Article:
Food, Humor, Nostalgia

The Not So Wonderful Wonder Bread


Browsing the dairy aisle today, I noticed the neon yellow tub of I Can’t Believe It’s Not Butter!  (yes, it has an exclamation point, as if Elaine Benes from Seinfeld had designed it).  Not butter, you say?  Really?  Did you know they also sell Could it be Butter? (is that a rhetorical question?), as well as the not-so-grammatically correct Taste Like Butter, and You’d Think IT’S Butter! (again, the exclamation point for emphasis).  Where is the label that says “I Don’t Believe For A Second It’s Butter”?  I’d slap that right over each tub of  Smart Balance or Country Crock (aptly named) or Parkay (mmm, mmm, vegetable oil spread).  Reminds me of that Reddi Whip ad on tv where the waitress asks the customer if she prefers whipped cream or oil.  Wouldn’t we all pick cream?

What does taste like butter is Land O’ Lakes.  Because it is butter.  I reach for the yellow and red rectangles at the store, and I like the little kneeling Indian woman on it, P.C. or not, just like I like Aunt Jemima and I like Uncle Ben, who BTW was a real man.  And yes, sometimes, I bust out singing the chorus to “Kaw-Liga” as I toss it in my cart.  I don’t care if it’s high in saturated fats and leads to heart disease because I love it.  We accept the universal truth that things that taste good are usually bad for us.

Except in the case of white bread.  White bread is processed and flavorless and nasty, basically without merit.  Growing up, the choices at restaurants were always, “white, wheat or rye,” and I would choose wheat or rye because white is devoid of joy.  It’s not that it’s associated with bologna sandwiches and demographics that include Honey Boo Boo, and it’s not the snobbery of growing up in a Whole Foods culture; it’s just that it’s patently gross.  And it has the added bonus of high starch that converts into sugar and bang–you’re Paula Deen with diabetes.  And you didn’t even get any fiber to make you regular.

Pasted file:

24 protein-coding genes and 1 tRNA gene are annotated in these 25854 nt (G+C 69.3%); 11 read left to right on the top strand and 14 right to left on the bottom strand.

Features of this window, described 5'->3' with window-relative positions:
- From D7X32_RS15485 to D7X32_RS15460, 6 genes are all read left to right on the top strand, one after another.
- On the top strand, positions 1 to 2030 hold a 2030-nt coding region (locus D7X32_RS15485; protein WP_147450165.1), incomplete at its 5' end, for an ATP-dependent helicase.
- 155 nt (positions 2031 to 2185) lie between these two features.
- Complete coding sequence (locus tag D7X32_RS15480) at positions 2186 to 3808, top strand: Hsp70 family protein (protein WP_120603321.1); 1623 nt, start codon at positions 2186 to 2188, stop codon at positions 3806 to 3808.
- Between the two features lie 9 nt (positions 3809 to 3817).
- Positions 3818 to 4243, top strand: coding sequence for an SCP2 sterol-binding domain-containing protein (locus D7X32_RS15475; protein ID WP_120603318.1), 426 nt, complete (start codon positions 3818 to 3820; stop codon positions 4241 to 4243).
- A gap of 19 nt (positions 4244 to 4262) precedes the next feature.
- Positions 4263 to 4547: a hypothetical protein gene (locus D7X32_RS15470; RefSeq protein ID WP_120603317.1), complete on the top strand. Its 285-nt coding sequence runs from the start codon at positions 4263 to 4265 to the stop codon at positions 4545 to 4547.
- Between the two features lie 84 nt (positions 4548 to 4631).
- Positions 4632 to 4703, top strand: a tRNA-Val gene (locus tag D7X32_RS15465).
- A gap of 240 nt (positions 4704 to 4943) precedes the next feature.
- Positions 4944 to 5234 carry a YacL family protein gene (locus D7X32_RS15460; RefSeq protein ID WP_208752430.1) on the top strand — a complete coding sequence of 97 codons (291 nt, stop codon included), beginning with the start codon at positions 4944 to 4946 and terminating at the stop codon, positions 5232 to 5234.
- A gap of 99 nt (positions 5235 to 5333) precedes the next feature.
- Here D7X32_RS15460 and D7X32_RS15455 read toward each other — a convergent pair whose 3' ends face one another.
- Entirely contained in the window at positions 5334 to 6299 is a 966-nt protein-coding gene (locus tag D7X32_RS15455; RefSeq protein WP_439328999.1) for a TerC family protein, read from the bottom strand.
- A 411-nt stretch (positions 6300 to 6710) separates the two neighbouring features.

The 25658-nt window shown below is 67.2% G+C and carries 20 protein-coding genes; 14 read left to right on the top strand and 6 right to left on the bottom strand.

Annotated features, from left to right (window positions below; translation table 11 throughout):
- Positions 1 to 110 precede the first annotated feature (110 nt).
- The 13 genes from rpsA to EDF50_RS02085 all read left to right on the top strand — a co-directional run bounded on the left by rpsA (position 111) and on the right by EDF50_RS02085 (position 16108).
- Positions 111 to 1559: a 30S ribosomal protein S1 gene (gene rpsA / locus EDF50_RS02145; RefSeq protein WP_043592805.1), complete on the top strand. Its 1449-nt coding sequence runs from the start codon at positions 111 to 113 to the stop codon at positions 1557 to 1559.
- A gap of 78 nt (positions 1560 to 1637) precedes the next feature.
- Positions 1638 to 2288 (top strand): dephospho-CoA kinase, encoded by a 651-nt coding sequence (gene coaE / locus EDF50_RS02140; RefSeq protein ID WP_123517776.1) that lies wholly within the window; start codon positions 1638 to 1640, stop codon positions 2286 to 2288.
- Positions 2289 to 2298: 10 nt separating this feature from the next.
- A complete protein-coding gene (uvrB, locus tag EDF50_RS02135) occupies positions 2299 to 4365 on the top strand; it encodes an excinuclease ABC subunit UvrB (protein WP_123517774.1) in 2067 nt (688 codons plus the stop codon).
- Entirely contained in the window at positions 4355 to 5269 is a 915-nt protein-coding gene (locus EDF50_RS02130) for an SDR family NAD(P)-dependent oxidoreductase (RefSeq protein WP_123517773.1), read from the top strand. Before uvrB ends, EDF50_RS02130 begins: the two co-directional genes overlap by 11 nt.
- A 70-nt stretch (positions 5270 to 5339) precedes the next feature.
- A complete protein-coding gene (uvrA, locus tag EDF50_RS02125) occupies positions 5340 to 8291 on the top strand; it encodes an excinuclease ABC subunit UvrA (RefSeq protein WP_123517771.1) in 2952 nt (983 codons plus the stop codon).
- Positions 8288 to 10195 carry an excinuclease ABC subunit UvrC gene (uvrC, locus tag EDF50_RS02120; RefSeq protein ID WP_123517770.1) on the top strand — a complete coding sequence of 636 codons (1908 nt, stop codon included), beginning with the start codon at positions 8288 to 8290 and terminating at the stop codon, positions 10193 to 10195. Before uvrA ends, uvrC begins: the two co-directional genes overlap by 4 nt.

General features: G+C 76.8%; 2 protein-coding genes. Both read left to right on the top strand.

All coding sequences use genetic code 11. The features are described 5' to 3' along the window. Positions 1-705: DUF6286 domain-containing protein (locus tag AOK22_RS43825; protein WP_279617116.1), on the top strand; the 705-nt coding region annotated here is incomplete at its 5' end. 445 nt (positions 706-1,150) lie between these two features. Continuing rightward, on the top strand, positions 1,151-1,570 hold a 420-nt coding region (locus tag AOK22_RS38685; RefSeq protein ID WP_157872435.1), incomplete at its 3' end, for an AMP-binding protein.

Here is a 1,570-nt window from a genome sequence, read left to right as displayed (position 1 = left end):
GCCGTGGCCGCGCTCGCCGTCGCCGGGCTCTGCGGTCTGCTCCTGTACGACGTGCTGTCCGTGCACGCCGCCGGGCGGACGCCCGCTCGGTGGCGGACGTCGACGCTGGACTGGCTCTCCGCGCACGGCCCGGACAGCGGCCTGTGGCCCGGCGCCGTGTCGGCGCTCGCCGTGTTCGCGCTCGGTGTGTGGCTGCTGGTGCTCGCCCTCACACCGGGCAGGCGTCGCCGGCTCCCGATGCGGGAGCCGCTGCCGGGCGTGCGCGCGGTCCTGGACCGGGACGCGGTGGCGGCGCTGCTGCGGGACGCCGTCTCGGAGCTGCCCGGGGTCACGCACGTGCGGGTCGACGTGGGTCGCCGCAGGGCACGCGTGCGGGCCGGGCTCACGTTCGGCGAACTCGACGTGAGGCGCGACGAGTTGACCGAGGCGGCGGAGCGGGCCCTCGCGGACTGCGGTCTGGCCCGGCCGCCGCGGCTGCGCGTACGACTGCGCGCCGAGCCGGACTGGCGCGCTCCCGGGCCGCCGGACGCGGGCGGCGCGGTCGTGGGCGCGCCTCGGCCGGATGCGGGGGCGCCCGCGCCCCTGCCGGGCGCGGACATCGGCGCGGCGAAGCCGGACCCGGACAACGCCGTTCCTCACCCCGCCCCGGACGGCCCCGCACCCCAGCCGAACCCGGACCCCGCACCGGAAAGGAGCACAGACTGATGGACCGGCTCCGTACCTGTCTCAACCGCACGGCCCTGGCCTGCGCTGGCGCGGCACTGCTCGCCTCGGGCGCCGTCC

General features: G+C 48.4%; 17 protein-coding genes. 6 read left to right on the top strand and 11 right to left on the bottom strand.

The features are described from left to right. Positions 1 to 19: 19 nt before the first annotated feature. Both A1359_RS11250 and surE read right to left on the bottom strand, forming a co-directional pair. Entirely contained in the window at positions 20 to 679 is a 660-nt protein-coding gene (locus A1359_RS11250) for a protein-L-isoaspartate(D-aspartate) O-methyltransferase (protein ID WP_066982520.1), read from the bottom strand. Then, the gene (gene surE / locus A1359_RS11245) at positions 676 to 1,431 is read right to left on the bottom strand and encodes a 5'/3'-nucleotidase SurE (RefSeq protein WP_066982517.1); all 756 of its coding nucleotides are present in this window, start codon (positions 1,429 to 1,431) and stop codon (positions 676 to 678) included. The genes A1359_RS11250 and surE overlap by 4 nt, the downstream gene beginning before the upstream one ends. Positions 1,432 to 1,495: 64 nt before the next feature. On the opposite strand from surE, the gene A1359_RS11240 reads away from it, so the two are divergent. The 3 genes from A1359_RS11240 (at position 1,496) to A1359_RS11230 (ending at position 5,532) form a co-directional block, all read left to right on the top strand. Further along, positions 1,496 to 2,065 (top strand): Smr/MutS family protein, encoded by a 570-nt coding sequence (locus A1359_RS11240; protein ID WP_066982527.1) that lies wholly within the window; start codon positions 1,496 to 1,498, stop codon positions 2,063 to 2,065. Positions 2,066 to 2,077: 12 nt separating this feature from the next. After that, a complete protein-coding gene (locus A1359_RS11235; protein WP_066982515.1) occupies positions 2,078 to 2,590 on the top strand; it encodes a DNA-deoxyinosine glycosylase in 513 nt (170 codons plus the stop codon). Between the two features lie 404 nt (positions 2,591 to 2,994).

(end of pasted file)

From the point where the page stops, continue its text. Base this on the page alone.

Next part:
Every Sunday after church, we go out for barbeque.  The cashier totals up the bill and then raises a loaf of white bread and asks how much we want.  We get two slices per person, so that we can each construct a little brisket sandwich with pickles, onions, and barbeque sauce.  There is no choice, not even in Whole Grain Hippietown.  It’s white or nothing.  And though I wish wish wish they would offer another option, I realize that would drive the price up, and I respect the right of the small businessman to make his own choices.  And granted, they are not chintzy with the bread.  I imagine if you requested an entire loaf, they’d throw it in the basket, but who on earth would?  That’s what I don’t get.

As I bite into my brisket sandwich, the first thing that happens is the white bread comes into contact with saliva and immediately converts into a gummy paste that sticks to the top of my mouth.  By the time my tongue has succeeded in prying it off, it is too tired to chew.  I have to give my tongue a rest and sip iced tea for a solid minute, while my insulin levels spike and I try to avoid a coma.

Do people who like white bread only like it out of nostalgia, because they pledged allegiance to it in their childhood?  Is it a comfortable memory, associated with pimento cheese sandwiches and mayonnaise?  I’m not convinced it’s purely social strata.  Maybe people who enjoy white bread are the same people who order cheese pizza with no toppings, or hamburgers, just meat and bun.  People who insist on no variety, no spice of life.  Now, look, it’s different if you have some sort of allergy that prevents you from eating wheat.  But I’m talking in a world of pure freedom of choice, a world that offers rosemary sourdough and Jewish rye –why pick white?

Observation and Interpretation:

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